When I was 18, I joined the Mexican American Culture Committee (MACC) at UT Austin. I wanted to figure out how to be a better Mexican American, someone who was in touch with his culture and cultural history. I also chose Mexican American Studies as my minor and for the same reasons. I am Mexican American, but I often struggle to figure out what that means. Yes, even now the question can quickly become mind-boggling.
As a kid, whenever I had a question, I always knew where to turn: books. You could learn anything from a book. And, while there are several pieces of literature about Mexican Americans, very few of these pieces are about people like me. Classic Chicano literature includes titles like “Dreaming in Cuban,” “How the Garcia Girls Lost Their Accents,” “The Circuit,” and “With His Pistol in His Hand.” These stories are incredible and masterfully rendered, but their stories are essentially the same: either discussing the plight of immigration or the generational struggles between the migrating parents and their American-born children. Certainly, this is an important topic and still relevant today with the various migrations taking place.
Yet, though the characters are brown and may look like me, their stories are not mine. As far as I know, there’s maybe one or two stories about third or fourth generation Mexican Americans and virtually nothing about fifth or sixth generations. There’s nothing about the families that lived in Texas when it was still Mexico (“the border crossed us”), or about the persecution and disenfranchisement of these families despite the Treaty of Guadalupe-Hidalgo (created to protect those very families).
I had to find my own answers to what being Mexican American means. My family has always casually blended the American with the Mexican or the Tejano. My grandmother is as likely to sing along with Elvis or the Beatles as she is to a mariachi band. My mother has a playlist of Madonna and Thalia. We’re as likely to have tamales at Thanksgiving as turkey or green bean casserole. We hung up flags of the U.S., Texas, and Guatemala in the house.
Being Mexican American involves blending cultures, blurring boundaries.
There’s an expectation that other Mexican Americans have of you, though. I’m hopelessly monolingual, but there are other things I’m judged for: my distaste for tamales and menudo; my pure, white-hot hatred of bachata; and my inability to dance. Actually, I can dance okay if the music is right, but being Mexican American in Texas usually means putting on a performance for someone. Other Latino kids judged and critiqued the way I danced and ate food (yes! The way I ate!), my aunt is consistently telling me that I’ll “acquire a taste” for menudo (which won’t happen until they can make it without that damn hominy), and people also expect me to understand the cultural connotations of “la chancla” (my mother never spanked me, so I missed out on that).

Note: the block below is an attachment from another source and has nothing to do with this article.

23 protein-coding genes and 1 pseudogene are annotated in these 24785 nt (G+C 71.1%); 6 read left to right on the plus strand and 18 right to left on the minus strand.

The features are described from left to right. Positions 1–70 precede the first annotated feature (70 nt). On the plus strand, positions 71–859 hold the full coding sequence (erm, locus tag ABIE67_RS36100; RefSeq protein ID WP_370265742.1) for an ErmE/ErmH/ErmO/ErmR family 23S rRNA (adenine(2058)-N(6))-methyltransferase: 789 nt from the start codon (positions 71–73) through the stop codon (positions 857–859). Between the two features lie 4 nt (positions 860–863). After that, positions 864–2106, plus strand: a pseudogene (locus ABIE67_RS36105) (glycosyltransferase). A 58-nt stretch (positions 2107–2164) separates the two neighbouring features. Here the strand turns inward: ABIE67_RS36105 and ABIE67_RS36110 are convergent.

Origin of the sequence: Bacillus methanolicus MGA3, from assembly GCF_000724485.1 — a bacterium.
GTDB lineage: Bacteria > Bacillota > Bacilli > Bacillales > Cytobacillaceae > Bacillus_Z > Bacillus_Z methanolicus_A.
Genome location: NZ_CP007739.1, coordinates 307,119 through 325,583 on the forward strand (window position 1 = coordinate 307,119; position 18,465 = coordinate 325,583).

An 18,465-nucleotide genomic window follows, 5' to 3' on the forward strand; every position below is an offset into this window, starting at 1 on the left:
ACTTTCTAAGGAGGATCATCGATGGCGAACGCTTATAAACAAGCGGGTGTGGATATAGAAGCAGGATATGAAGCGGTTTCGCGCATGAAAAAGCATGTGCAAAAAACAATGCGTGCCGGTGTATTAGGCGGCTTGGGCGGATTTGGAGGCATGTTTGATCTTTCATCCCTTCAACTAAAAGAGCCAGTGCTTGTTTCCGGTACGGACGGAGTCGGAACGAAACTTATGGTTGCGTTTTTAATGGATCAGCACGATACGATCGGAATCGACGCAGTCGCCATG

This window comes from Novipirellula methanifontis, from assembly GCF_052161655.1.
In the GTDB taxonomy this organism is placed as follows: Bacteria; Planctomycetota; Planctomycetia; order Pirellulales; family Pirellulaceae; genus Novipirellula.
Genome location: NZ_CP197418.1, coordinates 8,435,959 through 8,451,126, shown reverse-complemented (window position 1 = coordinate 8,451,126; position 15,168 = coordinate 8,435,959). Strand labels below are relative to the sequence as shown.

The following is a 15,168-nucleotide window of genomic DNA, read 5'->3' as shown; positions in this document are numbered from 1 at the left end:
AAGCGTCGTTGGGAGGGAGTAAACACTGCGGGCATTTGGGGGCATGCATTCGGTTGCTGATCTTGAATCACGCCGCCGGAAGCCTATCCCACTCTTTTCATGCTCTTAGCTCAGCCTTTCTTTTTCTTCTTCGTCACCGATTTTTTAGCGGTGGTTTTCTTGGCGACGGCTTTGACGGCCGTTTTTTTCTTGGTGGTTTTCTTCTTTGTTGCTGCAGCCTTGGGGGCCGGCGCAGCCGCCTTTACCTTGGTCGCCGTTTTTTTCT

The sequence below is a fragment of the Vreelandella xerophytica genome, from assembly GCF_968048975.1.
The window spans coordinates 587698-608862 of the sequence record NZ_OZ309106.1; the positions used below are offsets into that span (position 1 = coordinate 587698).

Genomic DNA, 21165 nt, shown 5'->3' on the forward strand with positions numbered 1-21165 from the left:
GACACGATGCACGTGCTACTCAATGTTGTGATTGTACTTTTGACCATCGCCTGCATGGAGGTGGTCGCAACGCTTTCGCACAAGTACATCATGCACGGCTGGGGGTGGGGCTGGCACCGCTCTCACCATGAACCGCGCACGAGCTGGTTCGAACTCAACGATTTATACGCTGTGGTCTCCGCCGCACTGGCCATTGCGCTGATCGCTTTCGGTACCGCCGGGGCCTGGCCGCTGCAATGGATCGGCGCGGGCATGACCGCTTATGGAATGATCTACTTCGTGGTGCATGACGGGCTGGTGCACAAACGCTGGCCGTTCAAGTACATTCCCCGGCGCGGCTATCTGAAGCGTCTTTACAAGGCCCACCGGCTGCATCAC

So, what does being Mexican American mean? It’s not really a question that can be answered in words, but in moments: dancing at your sister’s fifteenth birthday party; smiling as your dad cheers on the Dallas Cowboys; enduring a two-hour drive listening to merengue because you forgot your headphones; your grandmother slipping into Spanish to tell a story even though you don’t speak it; watching your cousins grow from toddlers to teenagers; laughing as you sneak another tortilla from the rising stack by the stove.
These moments are what form my heritage. They’re how I came to realize that the answer to my question isn’t outside myself or inside myself, but is myself. We are products of our cultures and heritages, the most recent chapters in a long history. Being Mexican American is less an act of being and more an act of becoming.
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